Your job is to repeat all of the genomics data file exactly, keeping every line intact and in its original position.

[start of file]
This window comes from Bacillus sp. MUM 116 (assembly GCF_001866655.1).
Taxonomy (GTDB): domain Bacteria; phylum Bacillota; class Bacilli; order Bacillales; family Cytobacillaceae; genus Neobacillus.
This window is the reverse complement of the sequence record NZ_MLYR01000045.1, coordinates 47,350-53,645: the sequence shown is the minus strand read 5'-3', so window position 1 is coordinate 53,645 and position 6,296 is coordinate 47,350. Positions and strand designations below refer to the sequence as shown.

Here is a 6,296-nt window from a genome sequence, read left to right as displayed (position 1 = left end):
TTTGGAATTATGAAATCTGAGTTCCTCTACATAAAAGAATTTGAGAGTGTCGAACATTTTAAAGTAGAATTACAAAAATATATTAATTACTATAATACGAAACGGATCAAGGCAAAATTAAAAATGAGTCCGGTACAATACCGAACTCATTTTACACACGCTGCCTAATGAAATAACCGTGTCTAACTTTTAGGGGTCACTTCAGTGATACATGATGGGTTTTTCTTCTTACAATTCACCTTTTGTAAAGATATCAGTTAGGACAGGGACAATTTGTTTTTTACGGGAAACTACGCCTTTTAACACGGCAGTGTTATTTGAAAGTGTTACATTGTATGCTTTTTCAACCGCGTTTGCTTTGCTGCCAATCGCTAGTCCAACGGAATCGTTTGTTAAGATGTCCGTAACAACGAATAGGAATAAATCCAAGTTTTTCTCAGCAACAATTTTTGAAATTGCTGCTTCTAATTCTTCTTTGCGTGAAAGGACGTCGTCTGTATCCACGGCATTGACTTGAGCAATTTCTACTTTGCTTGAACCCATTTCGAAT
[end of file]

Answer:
This window comes from Bacillus sp. MUM 116 (assembly GCF_001866655.1).
Taxonomy (GTDB): domain Bacteria; phylum Bacillota; class Bacilli; order Bacillales; family Cytobacillaceae; genus Neobacillus.
This window is the reverse complement of the sequence record NZ_MLYR01000045.1, coordinates 47,350-53,645: the sequence shown is the minus strand read 5'-3', so window position 1 is coordinate 53,645 and position 6,296 is coordinate 47,350. Positions and strand designations below refer to the sequence as shown.

Here is a 6,296-nt window from a genome sequence, read left to right as displayed (position 1 = left end):
TTTGGAATTATGAAATCTGAGTTCCTCTACATAAAAGAATTTGAGAGTGTCGAACATTTTAAAGTAGAATTACAAAAATATATTAATTACTATAATACGAAACGGATCAAGGCAAAATTAAAAATGAGTCCGGTACAATACCGAACTCATTTTACACACGCTGCCTAATGAAATAACCGTGTCTAACTTTTAGGGGTCACTTCAGTGATACATGATGGGTTTTTCTTCTTACAATTCACCTTTTGTAAAGATATCAGTTAGGACAGGGACAATTTGTTTTTTACGGGAAACTACGCCTTTTAACACGGCAGTGTTATTTGAAAGTGTTACATTGTATGCTTTTTCAACCGCGTTTGCTTTGCTGCCAATCGCTAGTCCAACGGAATCGTTTGTTAAGATGTCCGTAACAACGAATAGGAATAAATCCAAGTTTTTCTCAGCAACAATTTTTGAAATTGCTGCTTCTAATTCTTCTTTGCGTGAAAGGACGTCGTCTGTATCCACGGCATTGACTTGAGCAATTTCTACTTTGCTTGAACCCATTTCGAAT